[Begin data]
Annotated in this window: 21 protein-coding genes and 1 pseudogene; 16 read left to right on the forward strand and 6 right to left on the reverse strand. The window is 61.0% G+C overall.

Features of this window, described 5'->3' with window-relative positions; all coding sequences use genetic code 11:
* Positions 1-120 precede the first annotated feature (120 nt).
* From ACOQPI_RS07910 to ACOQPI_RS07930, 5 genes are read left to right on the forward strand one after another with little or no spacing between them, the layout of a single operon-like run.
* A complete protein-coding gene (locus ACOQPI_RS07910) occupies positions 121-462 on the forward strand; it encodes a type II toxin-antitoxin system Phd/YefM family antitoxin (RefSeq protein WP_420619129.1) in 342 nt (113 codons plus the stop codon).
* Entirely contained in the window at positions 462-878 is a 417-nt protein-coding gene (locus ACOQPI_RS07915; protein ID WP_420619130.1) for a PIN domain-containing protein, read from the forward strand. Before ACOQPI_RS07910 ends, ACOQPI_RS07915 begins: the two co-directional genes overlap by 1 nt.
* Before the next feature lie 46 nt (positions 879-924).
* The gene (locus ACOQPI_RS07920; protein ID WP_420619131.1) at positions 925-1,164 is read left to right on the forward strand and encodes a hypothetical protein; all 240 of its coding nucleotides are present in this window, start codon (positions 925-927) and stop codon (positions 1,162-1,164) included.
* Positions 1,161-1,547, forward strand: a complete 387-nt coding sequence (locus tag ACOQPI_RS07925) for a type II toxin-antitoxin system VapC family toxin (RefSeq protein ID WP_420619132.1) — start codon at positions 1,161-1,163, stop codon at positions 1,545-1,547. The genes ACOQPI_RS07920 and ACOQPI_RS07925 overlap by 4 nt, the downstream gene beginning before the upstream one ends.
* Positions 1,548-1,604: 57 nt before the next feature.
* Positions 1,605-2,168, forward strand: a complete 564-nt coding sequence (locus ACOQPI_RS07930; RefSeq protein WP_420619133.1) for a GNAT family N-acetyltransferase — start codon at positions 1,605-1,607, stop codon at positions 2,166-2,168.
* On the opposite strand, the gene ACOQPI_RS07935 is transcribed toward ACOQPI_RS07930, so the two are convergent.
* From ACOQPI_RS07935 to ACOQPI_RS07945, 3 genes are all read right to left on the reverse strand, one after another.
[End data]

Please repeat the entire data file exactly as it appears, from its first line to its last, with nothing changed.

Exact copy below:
Annotated in this window: 21 protein-coding genes and 1 pseudogene; 16 read left to right on the forward strand and 6 right to left on the reverse strand. The window is 61.0% G+C overall.

Features of this window, described 5'->3' with window-relative positions; all coding sequences use genetic code 11:
* Positions 1-120 precede the first annotated feature (120 nt).
* From ACOQPI_RS07910 to ACOQPI_RS07930, 5 genes are read left to right on the forward strand one after another with little or no spacing between them, the layout of a single operon-like run.
* A complete protein-coding gene (locus ACOQPI_RS07910) occupies positions 121-462 on the forward strand; it encodes a type II toxin-antitoxin system Phd/YefM family antitoxin (RefSeq protein WP_420619129.1) in 342 nt (113 codons plus the stop codon).
* Entirely contained in the window at positions 462-878 is a 417-nt protein-coding gene (locus ACOQPI_RS07915; protein ID WP_420619130.1) for a PIN domain-containing protein, read from the forward strand. Before ACOQPI_RS07910 ends, ACOQPI_RS07915 begins: the two co-directional genes overlap by 1 nt.
* Before the next feature lie 46 nt (positions 879-924).
* The gene (locus ACOQPI_RS07920; protein ID WP_420619131.1) at positions 925-1,164 is read left to right on the forward strand and encodes a hypothetical protein; all 240 of its coding nucleotides are present in this window, start codon (positions 925-927) and stop codon (positions 1,162-1,164) included.
* Positions 1,161-1,547, forward strand: a complete 387-nt coding sequence (locus tag ACOQPI_RS07925) for a type II toxin-antitoxin system VapC family toxin (RefSeq protein ID WP_420619132.1) — start codon at positions 1,161-1,163, stop codon at positions 1,545-1,547. The genes ACOQPI_RS07920 and ACOQPI_RS07925 overlap by 4 nt, the downstream gene beginning before the upstream one ends.
* Positions 1,548-1,604: 57 nt before the next feature.
* Positions 1,605-2,168, forward strand: a complete 564-nt coding sequence (locus ACOQPI_RS07930; RefSeq protein WP_420619133.1) for a GNAT family N-acetyltransferase — start codon at positions 1,605-1,607, stop codon at positions 2,166-2,168.
* On the opposite strand, the gene ACOQPI_RS07935 is transcribed toward ACOQPI_RS07930, so the two are convergent.
* From ACOQPI_RS07935 to ACOQPI_RS07945, 3 genes are all read right to left on the reverse strand, one after another.